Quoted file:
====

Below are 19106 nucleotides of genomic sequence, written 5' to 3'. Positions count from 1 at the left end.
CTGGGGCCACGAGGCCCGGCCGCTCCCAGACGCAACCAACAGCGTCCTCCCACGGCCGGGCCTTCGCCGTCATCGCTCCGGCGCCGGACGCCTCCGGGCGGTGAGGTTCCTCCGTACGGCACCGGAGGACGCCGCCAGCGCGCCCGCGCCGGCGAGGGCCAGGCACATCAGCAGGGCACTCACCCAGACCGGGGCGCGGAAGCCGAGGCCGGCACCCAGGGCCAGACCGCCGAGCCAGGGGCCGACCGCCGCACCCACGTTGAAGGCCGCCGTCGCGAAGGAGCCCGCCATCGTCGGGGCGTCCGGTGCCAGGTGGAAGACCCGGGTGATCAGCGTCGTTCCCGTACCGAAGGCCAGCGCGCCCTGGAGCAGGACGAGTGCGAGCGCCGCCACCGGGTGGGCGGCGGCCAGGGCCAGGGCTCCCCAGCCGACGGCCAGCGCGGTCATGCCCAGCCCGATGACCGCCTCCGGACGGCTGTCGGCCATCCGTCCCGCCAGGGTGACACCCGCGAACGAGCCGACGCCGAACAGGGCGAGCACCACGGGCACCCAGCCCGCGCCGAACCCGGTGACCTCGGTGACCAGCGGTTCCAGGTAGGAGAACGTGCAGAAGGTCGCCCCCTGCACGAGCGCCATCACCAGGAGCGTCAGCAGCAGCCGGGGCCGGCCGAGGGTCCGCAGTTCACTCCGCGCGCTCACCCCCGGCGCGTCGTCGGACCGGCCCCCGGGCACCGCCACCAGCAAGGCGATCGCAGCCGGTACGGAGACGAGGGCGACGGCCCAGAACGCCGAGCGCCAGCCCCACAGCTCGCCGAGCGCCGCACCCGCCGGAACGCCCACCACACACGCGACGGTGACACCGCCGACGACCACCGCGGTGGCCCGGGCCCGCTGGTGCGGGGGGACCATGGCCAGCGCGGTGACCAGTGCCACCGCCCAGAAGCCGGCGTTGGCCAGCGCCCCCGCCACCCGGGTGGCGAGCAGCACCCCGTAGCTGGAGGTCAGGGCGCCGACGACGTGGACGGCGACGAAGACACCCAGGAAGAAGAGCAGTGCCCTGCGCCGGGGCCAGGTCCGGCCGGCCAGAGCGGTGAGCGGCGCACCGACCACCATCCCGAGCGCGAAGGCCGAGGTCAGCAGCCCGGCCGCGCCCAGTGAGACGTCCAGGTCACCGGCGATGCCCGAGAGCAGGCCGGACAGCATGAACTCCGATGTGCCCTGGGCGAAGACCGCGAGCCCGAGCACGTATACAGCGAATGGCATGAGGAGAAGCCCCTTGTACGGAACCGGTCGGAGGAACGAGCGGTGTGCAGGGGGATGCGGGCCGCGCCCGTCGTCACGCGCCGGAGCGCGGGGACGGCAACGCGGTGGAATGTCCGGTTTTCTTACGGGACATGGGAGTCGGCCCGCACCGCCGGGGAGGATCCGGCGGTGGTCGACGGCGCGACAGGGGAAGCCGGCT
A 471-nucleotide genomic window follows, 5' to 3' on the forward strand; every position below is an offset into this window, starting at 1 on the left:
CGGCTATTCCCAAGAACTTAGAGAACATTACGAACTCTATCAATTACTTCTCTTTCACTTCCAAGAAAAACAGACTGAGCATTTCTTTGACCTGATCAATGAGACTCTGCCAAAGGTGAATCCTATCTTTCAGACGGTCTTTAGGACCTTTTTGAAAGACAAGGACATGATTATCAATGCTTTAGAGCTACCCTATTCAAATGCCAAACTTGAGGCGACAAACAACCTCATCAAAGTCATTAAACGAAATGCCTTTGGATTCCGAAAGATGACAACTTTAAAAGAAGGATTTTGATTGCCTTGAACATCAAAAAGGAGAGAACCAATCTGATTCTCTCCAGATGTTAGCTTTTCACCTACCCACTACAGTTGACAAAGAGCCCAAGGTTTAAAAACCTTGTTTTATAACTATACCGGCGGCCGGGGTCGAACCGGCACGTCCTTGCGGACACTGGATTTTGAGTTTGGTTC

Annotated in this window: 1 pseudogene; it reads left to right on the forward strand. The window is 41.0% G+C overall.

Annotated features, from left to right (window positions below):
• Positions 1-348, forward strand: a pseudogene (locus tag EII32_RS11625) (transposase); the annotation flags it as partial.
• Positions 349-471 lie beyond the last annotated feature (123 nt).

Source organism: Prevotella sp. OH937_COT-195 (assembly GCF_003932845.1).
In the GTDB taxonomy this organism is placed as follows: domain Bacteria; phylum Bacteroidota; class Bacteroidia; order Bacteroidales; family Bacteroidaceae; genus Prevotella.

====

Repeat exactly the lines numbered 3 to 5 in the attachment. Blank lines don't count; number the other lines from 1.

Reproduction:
A 471-nucleotide genomic window follows, 5' to 3' on the forward strand; every position below is an offset into this window, starting at 1 on the left:
CGGCTATTCCCAAGAACTTAGAGAACATTACGAACTCTATCAATTACTTCTCTTTCACTTCCAAGAAAAACAGACTGAGCATTTCTTTGACCTGATCAATGAGACTCTGCCAAAGGTGAATCCTATCTTTCAGACGGTCTTTAGGACCTTTTTGAAAGACAAGGACATGATTATCAATGCTTTAGAGCTACCCTATTCAAATGCCAAACTTGAGGCGACAAACAACCTCATCAAAGTCATTAAACGAAATGCCTTTGGATTCCGAAAGATGACAACTTTAAAAGAAGGATTTTGATTGCCTTGAACATCAAAAAGGAGAGAACCAATCTGATTCTCTCCAGATGTTAGCTTTTCACCTACCCACTACAGTTGACAAAGAGCCCAAGGTTTAAAAACCTTGTTTTATAACTATACCGGCGGCCGGGGTCGAACCGGCACGTCCTTGCGGACACTGGATTTTGAGTTTGGTTC

Annotated in this window: 1 pseudogene; it reads left to right on the forward strand. The window is 41.0% G+C overall.